The neighbourhoods along its path have become some of the most expensive in Hong Kong.
That may be why, more than a decade after the Central-Mid Levels link was branded a failure, district councillors in another neighbourhood, Sai Ying Pun, pushed for an escalator on exceptionally steep Centre Street. When that link finally opened in 2013, retail rents in the area doubled. Although the escalator spans just 200 metres, it carries 27,000 people per day up one of the steepest streets in the city.
But Centre Street may prove to be the escalator’s last stand. When another link was proposed along Pound Lane, a narrow staircase street in Sheung Wan, property developers began buying up flats along the route. But interest has fizzled in the face of neighbourhood opposition, which worried that an escalator would bring noise, crowds and high-rise development along the area’s narrow, pedestrian-only streets.
Ridership on the Central-Mid Levels escalator has grown to 85,000 per day, though commuters will need to find an alternative next year when the link’s mechanical components are dismantled and rebuilt piece by piece — after a quarter-century of daily operation, they’ve reached the end of their lifespan. “It’s a convenient tool,” says Katty Law, who uses the link several times per week. But she still can’t shake her reservations about it. “You lose touch with the ground and your surroundings,” she says. That was exactly the feeling captured by filmmaker Wong Kar-wai in his 1994 hit Chungking Express, which used the escalator as a symbol of urban alienation.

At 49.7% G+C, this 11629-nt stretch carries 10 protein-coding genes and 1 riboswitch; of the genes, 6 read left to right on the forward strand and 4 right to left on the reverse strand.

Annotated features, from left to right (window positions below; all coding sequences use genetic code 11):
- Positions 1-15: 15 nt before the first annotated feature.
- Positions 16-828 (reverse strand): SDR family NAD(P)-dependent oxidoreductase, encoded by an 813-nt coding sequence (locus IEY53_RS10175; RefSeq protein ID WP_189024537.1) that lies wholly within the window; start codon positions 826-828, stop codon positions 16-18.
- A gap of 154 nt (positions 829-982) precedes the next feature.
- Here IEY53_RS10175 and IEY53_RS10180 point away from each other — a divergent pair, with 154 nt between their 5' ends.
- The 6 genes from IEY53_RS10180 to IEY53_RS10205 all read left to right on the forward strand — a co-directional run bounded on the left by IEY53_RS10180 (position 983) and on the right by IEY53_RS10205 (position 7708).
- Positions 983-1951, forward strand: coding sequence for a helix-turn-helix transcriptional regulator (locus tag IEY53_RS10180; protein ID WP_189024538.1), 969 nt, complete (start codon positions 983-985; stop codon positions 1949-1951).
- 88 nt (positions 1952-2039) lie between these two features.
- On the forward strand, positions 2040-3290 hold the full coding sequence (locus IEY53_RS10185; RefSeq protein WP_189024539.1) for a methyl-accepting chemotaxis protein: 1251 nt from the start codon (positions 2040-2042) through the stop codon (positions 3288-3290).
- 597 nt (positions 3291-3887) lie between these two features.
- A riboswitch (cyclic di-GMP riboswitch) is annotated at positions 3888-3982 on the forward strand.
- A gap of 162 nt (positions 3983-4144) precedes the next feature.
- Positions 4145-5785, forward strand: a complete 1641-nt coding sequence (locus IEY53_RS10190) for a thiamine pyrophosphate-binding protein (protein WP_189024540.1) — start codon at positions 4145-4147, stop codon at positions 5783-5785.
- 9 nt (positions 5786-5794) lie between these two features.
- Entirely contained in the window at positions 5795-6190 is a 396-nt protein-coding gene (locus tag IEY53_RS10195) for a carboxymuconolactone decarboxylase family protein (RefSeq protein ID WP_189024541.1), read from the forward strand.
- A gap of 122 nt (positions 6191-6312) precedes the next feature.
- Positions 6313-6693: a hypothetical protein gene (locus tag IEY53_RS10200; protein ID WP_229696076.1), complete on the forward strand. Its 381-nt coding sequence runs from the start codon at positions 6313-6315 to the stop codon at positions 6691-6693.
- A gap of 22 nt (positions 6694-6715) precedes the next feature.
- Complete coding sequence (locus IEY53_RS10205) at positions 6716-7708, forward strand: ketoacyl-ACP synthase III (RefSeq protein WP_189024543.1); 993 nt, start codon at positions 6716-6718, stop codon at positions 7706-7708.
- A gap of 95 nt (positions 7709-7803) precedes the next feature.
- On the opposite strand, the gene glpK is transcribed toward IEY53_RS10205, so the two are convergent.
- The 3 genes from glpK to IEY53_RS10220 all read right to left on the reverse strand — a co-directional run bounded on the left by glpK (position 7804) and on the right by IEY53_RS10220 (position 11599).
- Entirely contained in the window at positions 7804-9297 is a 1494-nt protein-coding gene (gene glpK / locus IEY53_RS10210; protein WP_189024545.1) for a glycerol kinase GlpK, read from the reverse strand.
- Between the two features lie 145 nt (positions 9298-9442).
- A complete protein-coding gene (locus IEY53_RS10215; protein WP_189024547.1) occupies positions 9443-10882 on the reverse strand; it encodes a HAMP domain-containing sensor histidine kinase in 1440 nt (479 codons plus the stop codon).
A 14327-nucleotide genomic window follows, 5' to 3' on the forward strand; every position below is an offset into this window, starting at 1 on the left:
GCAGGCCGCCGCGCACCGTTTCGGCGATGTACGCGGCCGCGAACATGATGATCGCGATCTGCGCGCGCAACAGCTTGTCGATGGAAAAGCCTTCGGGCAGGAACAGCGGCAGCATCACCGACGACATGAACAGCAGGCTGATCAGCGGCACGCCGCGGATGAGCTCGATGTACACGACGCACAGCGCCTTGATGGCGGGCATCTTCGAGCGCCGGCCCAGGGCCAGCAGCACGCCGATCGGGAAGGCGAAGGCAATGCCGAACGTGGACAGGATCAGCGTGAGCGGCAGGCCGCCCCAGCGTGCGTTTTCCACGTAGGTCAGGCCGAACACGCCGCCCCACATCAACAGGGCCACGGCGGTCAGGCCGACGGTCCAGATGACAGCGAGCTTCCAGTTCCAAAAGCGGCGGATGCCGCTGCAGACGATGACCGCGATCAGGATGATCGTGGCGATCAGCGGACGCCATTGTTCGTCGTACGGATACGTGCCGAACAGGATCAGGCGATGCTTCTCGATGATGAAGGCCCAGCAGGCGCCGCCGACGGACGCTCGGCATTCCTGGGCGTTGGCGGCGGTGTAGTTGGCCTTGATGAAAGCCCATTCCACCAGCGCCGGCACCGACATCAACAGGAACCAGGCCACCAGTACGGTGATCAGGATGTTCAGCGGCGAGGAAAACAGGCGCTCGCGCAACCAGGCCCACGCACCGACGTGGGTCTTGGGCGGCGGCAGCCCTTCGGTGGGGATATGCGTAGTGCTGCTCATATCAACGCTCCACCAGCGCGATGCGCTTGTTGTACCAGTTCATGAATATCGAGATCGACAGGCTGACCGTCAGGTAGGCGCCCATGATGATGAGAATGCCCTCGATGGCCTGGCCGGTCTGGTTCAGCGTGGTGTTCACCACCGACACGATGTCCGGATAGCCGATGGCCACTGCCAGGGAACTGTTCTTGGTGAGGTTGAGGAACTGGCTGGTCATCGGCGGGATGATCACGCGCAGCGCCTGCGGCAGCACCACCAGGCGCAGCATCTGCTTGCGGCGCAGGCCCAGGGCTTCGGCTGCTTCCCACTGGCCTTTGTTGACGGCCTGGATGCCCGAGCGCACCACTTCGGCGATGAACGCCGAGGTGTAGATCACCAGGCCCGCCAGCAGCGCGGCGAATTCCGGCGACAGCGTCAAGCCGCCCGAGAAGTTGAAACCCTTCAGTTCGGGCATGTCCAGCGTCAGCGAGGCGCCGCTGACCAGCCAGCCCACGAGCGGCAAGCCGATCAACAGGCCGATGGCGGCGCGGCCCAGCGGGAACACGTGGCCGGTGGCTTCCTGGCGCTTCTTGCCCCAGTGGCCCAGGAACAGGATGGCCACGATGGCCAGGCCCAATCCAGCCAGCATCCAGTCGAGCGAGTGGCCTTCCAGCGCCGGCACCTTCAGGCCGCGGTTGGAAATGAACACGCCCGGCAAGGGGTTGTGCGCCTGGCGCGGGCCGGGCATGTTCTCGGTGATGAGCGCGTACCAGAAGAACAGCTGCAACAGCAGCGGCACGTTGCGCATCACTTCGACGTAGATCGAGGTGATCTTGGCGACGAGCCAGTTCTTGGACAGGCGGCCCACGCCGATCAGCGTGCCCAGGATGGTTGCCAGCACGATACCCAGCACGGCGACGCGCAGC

But writer Daisann McLane, who has lived alongside the escalator for more than a decade, sees it as just the opposite. “In Chungking Express, the Mid-Levels Escalator is used to convey a postmodern urban sadness. In real life, it plays a much more cheerful role,” she wrote in a 2004 article for the New York Times Magazine. “Riding the escalator every day, I feel as if I have a personal relationship with the occupants of several apartments along the route, the ones whose second- or third-story windows are so close to the escalator you can practically reach out and touch their flowerpots.”
Those apartments may no longer exist, converted into upstairs retail units as rents climb higher and higher. But the escalator’s uniqueness endures as it click-click-clicks its way uphill, past shops, bars, mosques and synagogues.